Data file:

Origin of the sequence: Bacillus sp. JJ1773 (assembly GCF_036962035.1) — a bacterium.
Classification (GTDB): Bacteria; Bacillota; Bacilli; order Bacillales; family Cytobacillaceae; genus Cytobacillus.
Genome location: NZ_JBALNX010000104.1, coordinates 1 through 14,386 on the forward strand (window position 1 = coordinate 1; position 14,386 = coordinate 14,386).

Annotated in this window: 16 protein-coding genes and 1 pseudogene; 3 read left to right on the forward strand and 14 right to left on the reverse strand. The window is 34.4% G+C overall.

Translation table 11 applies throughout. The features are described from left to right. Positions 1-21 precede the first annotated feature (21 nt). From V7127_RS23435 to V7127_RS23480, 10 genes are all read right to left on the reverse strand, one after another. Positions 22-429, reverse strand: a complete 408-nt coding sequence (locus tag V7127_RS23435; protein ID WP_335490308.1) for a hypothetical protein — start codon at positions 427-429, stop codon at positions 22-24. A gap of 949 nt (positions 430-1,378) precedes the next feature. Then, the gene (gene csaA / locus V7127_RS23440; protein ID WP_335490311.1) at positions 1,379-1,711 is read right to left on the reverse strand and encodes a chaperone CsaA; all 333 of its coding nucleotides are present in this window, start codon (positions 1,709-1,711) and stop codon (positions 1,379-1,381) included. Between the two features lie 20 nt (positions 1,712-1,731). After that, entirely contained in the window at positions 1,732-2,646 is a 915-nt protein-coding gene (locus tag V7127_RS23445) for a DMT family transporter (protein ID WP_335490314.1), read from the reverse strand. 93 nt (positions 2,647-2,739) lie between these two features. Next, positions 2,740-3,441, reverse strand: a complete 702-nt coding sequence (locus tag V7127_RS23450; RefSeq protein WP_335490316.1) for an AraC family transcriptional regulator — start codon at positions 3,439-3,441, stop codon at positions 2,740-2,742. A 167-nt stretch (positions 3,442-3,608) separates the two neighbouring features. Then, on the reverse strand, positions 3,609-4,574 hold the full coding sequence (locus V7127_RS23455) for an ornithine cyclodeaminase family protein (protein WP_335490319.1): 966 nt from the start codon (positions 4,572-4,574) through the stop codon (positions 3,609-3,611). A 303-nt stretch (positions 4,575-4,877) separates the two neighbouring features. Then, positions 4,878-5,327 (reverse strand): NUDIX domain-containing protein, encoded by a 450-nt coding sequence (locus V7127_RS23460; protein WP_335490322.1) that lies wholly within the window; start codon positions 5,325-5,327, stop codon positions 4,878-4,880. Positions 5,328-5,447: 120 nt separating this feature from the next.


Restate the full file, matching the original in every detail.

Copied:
Origin of the sequence: Bacillus sp. JJ1773 (assembly GCF_036962035.1) — a bacterium.
Classification (GTDB): Bacteria; Bacillota; Bacilli; order Bacillales; family Cytobacillaceae; genus Cytobacillus.
Genome location: NZ_JBALNX010000104.1, coordinates 1 through 14,386 on the forward strand (window position 1 = coordinate 1; position 14,386 = coordinate 14,386).

Annotated in this window: 16 protein-coding genes and 1 pseudogene; 3 read left to right on the forward strand and 14 right to left on the reverse strand. The window is 34.4% G+C overall.

Translation table 11 applies throughout. The features are described from left to right. Positions 1-21 precede the first annotated feature (21 nt). From V7127_RS23435 to V7127_RS23480, 10 genes are all read right to left on the reverse strand, one after another. Positions 22-429, reverse strand: a complete 408-nt coding sequence (locus tag V7127_RS23435; protein ID WP_335490308.1) for a hypothetical protein — start codon at positions 427-429, stop codon at positions 22-24. A gap of 949 nt (positions 430-1,378) precedes the next feature. Then, the gene (gene csaA / locus V7127_RS23440; protein ID WP_335490311.1) at positions 1,379-1,711 is read right to left on the reverse strand and encodes a chaperone CsaA; all 333 of its coding nucleotides are present in this window, start codon (positions 1,709-1,711) and stop codon (positions 1,379-1,381) included. Between the two features lie 20 nt (positions 1,712-1,731). After that, entirely contained in the window at positions 1,732-2,646 is a 915-nt protein-coding gene (locus tag V7127_RS23445) for a DMT family transporter (protein ID WP_335490314.1), read from the reverse strand. 93 nt (positions 2,647-2,739) lie between these two features. Next, positions 2,740-3,441, reverse strand: a complete 702-nt coding sequence (locus tag V7127_RS23450; RefSeq protein WP_335490316.1) for an AraC family transcriptional regulator — start codon at positions 3,439-3,441, stop codon at positions 2,740-2,742. A 167-nt stretch (positions 3,442-3,608) separates the two neighbouring features. Then, on the reverse strand, positions 3,609-4,574 hold the full coding sequence (locus V7127_RS23455) for an ornithine cyclodeaminase family protein (protein WP_335490319.1): 966 nt from the start codon (positions 4,572-4,574) through the stop codon (positions 3,609-3,611). A 303-nt stretch (positions 4,575-4,877) separates the two neighbouring features. Then, positions 4,878-5,327 (reverse strand): NUDIX domain-containing protein, encoded by a 450-nt coding sequence (locus V7127_RS23460; protein WP_335490322.1) that lies wholly within the window; start codon positions 5,325-5,327, stop codon positions 4,878-4,880. Positions 5,328-5,447: 120 nt separating this feature from the next.